21st Association for Cancer Immunotherapy (CIMT) Annual Meeting, Mainz, May 2024

A DNA plasmid melanoma cancer vaccine, SCIB1, combined with nivolumab + ipilimumab in patients with advanced unresectable melanoma

Samantha Paston, Heather Shaw, Poulam Patel, Miranda Payne, Satish Kumar, Sarah Danson, Martin Highley, Clare Barlow, Robert Miller, Gaëlle Cane, Joseph Chadwick, Sabaria Shah, Victoria Brentville, Rachael Metheringham, Georgia Goodhew, Fayaz Master and Lindy Durrant

Isolation and characterisation of TCRs that recognise Citrullinated and Homocitrullinated post translationally modified peptides

Samantha Paston, Ruhul Choudhury, Sabaria Shah, Gaëlle Cane, Joseph Chadwick, Rachael Metheringham, Fayaz Master, Rebecca Herbertson, Lindy Durrant 


Efficacy and safety results from the open-label Phase 2 SCOPE trial.

ABSTRACT:  Presentation at the 20th International Congress of the Society for Melanoma Research - Philadelphia, November 6th - 9th, 2023

Heather Shaw, Poulam Patel, Miranda Payne, Satish Kumar, Sarah Danson, Dennis Hadjiyiannakis, Clare Barlow, Martin Highley, Amna Sheri, Amanda Fitzpatrick, Ioannis Karydis, Maria Marples, Robert Miller, Fayaz Master and Lindy Durrant

38th Annual Meeting of the Society for Immunotherapy of Cancer (SITC), 1-5 November 2023 in San Diego, CA, USA

A DNA plasmid melanoma cancer vaccine, SCIB1, combined with nivolumab + ipilimumab in patients with advanced unresectable melanoma: Efficacy and safety results from the open-label Phase 2 SCOPE trial

Heather Shaw, Poulam Patel, Miranda Payne, Satish Kumar, Sarah Danson, Martin Highley, Clare Barlow, Robert Miller, Fayaz Master and Lindy Durrant

Vaccination with post-translational modified, homocitrullinated peptides induces CD8 T-cell responses that mediate antitumor immunity

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Sabaria Shah, Katherine W Cook, Peter Symonds, Juliane Weißer, Anne Skinner, Abdullah Al Omari, Samantha J Paston, Ian Pike, Lindy G Durrant, Victoria A Brentville

Background: Post-translational modification of proteins has the potential to alter the ability of T cells to recognize major histocompatibility complex (MHC) class -I and class-II restricted antigens, thereby resulting in altered immune responses. One such modification is carbamylation (homocitrullination) that results in the formation of homocitrulline (Hcit) residues in a non-enzymatic reaction of cyanate with the lysine residues in the polypeptide chain. Homocitrullination occurs in the tumor microenvironment and CD4-mediated immune responses to Hcit epitopes can target stressed tumor cells and provide a potent antitumor response in mouse models.
Methods: Homocitrullinated peptides were identified and assessed in vitro for HLA-A2 binding and in vivo in human leukocyte antigen (HLA) transgenic mouse models for immunogenicity. CD8 responses were assessed in vitro for cytotoxicity and in vivo tumor therapy. Human tumor samples were analyzed by targeted mass spectrometry for presence of homocitrullinated peptides.
Results: Homocitrullinated peptides from aldolase and cytokeratin were identified, that stimulated CD8-mediated responses in vivo. Modified peptides showed enhanced binding to HLA-A2 compared with the native sequences and immunization of HLA-A2 transgenic mice generated high avidity modification specific CD8 responses that killed peptide expressing target cells. Importantly, in vivo the homocitrullinated aldolase specific response was associated with efficient CD8 dependent antitumor therapy of the aggressive murine B16 tumor model indicating that this epitope is naturally presented in the tumor. In addition, the homocitrullinated aldolase epitope was also detected in human tumor samples.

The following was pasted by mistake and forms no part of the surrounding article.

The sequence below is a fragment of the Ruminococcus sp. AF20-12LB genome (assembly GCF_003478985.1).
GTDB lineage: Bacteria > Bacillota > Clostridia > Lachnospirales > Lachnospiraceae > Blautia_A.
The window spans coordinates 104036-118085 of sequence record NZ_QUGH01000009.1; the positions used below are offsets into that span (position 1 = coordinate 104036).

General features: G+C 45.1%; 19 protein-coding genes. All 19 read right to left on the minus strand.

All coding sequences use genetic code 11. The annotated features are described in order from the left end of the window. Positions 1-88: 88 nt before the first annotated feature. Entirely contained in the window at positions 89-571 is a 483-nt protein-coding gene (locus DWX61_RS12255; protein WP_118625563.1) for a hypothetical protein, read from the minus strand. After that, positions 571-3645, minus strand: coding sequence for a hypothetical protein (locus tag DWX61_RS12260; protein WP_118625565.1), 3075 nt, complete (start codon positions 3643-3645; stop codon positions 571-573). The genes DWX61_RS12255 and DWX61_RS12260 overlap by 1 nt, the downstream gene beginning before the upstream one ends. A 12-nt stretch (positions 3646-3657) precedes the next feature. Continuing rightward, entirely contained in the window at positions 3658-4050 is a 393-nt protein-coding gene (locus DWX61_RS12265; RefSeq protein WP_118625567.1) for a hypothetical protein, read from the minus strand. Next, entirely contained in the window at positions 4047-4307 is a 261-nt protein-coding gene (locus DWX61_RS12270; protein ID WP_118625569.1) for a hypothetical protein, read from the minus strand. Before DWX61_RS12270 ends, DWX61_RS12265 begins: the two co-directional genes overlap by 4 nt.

Conclusion: This is the first evidence that homocitrullinated peptides can be processed and presented via MHC-I and targeted for tumor therapy. Thus, Hcit-specific CD8 T-cell responses have potential in the development of future anticancer therapy.

Seventh International Cancer Immunotherapy Conference (CICON23), Milan, September 2023

Modi-2, a vaccine targeting homocitrullinated self-epitopes, stimulates potent CD4-mediated anti-tumour responses as a therapy for solid cancers

Abdullah Al-Omari, Katherine Cook, Peter Symonds, Anne Skinner, Yaling Zhu, Vince Coble, Nazim Uddin, Priscilla Ranglani, Adrian Parry, Sally Adams, Geoffrey Lynn, Lindy Durrant and Victoria Brentville

Vaccination stimulating post-translational modification specific Th1 responses repolarises the tumour environment to reduce suppressive LAP expressing T cells

Suha Atabani, Katherine Cook, Peter Symonds, Ian Daniels, Ruhul Choudhury, Alissa Wright, Anne Skinner, Victoria Brentville and Lindy Durrant

What do cancer-specific T cells ‘see’?

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Sabaria Shah, Abdullah Al-Omari, Katherine W Cook, Samantha J Paston, Lindy G Durrant and Victoria A Brentville

Complex cellular interactions between the immune system and cancer can impact tumour development, growth, and progression. T cells play a key role in these interactions; however, the challenge for T cells is to recognize tumour antigens whilst minimizing cross-reactivity with antigens associated with healthy tissue. Some tumour cells, including those associated with viral infections, have clear, tumour-specific antigens that can be targeted by T cells. A high mutational burden can lead to increased numbers of mutational neoantigens that allow very specific immune responses to be generated but also allow escape variants to develop. Other cancer indications and those with low mutational burden are less easily distinguished from normal tissue. Recent studies have suggested that cancer-associated alterations in tumour cell biology including changes in post-translational modification (PTM) patterns may also lead to novel antigens that can be directly recognized by T cells. The PTM-derived antigens provide tumour-specific T-cell responses that both escape central tolerance and avoid the necessity for individualized therapies. PTM-specific CD4 T-cell responses have shown tumour therapy in murine models and highlight the importance of CD4 T cells as well as CD8 T cells in reversing the immunosuppressive tumour microenvironment. Understanding which cancer-specific antigens can be recognized by T cells and the way that immune tolerance and the tumour microenvironment shape immune responses to cancer is vital for the future development of cancer therapies.